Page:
Printing a new material feeder

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We tried to print all 5 parts of a replacement material feeder in one print with an initial layer of 0.3mm. The result was that every first layer was borked, although we didn’t understand what was the reason for it not sticking properly to the build plate. Obviously, if the first layer does not turn out right then the outlook for the piece seems pretty dismal. We tried this about 6 times and each print’s first layer either did not come out straight or detached from the print bed, so we aborted each attempt in succession.

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I tried putting some glue on the test bed (with a damp paper towel to spread it out), but I believe the glue doesn’t do very much and can be dispensed with, especially with a clean heated bed. After which we decided to print one part at a time with an initial layer of 0.2mm (and a lower print speed of 35mm/s) and it printed perfectly.

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Some appearance of “pillowing” occurs during printing process. Just saying, in case if you are paralysed by inertia and standing there watching the print like a paranoid babysitter – yes, the outcome will be alright as long the top layer is thick enough.

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After successfully printing two parts individually on its own, we decided to print 3 of the parts together with an initial layer of 0.2mm. This printed beautifully. Therefore one possible conclusion is that our initial problem with the smaller details of the print not properly sticking to the build plate might have been caused by setting the initial layer at 0.3mm?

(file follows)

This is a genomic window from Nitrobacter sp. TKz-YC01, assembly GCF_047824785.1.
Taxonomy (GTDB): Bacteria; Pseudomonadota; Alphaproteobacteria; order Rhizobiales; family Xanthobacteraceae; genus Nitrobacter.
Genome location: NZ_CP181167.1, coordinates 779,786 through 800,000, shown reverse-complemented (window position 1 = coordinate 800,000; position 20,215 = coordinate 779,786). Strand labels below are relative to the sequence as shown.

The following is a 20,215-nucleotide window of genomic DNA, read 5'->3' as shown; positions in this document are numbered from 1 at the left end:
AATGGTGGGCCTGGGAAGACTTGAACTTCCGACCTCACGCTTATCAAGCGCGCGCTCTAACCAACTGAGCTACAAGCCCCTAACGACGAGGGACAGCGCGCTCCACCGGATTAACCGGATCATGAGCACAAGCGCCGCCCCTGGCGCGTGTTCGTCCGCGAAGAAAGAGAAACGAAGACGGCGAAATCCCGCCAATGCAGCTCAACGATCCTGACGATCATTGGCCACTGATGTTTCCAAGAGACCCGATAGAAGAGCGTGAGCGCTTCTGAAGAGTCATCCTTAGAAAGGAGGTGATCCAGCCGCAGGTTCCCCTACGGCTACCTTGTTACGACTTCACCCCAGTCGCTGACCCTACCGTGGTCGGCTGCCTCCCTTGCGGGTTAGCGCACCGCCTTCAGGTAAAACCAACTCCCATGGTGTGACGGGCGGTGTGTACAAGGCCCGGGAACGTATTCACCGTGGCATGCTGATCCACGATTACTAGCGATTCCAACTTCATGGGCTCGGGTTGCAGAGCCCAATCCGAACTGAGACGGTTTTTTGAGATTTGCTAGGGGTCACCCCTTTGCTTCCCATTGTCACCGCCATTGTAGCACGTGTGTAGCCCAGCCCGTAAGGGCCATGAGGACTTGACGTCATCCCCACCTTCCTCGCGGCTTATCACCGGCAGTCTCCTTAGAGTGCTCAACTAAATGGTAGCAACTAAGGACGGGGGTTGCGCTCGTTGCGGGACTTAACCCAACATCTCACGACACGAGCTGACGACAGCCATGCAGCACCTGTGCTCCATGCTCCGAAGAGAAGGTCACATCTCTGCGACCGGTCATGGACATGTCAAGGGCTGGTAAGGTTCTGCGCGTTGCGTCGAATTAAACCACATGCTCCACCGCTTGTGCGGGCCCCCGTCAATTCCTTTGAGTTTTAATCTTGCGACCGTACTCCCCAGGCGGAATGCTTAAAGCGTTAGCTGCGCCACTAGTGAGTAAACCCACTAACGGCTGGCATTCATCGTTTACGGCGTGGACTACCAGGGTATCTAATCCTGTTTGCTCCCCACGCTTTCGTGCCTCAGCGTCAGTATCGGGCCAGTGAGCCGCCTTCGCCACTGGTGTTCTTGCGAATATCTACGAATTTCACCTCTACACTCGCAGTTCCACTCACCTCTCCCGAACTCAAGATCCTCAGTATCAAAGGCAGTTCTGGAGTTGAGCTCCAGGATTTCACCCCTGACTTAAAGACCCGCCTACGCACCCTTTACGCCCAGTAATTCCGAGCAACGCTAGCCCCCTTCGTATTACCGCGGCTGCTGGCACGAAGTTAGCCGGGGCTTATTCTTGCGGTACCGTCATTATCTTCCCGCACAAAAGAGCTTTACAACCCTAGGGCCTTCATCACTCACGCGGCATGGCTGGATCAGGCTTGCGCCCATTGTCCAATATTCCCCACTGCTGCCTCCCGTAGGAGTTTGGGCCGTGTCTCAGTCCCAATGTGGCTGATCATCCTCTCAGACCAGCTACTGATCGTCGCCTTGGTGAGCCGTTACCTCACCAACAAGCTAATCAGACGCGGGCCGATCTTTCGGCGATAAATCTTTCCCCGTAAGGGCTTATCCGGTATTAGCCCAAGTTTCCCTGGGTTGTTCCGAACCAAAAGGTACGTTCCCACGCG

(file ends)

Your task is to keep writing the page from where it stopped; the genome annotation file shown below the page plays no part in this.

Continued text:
settings

Update: EVERYTHING WORKS BEAUTIFULLY NOW. I recommend that if you have grinding problems with the UM2 that you print this feeder with similar print settings. Your sanity will thank you.


See also:
Atomic Method for fixing underextrusion problems
Ultimaker Visual Troubleshooting Guide by 3dverkstan

I’ve been bogged down by too much work lately (a constant and paralysing problem), and regrettably am behind in a lot of documentation and writing. But during the course of my projects involving any 3D printing, each weekend I’ll do a sum-up of all my prints and experiences with the UM2.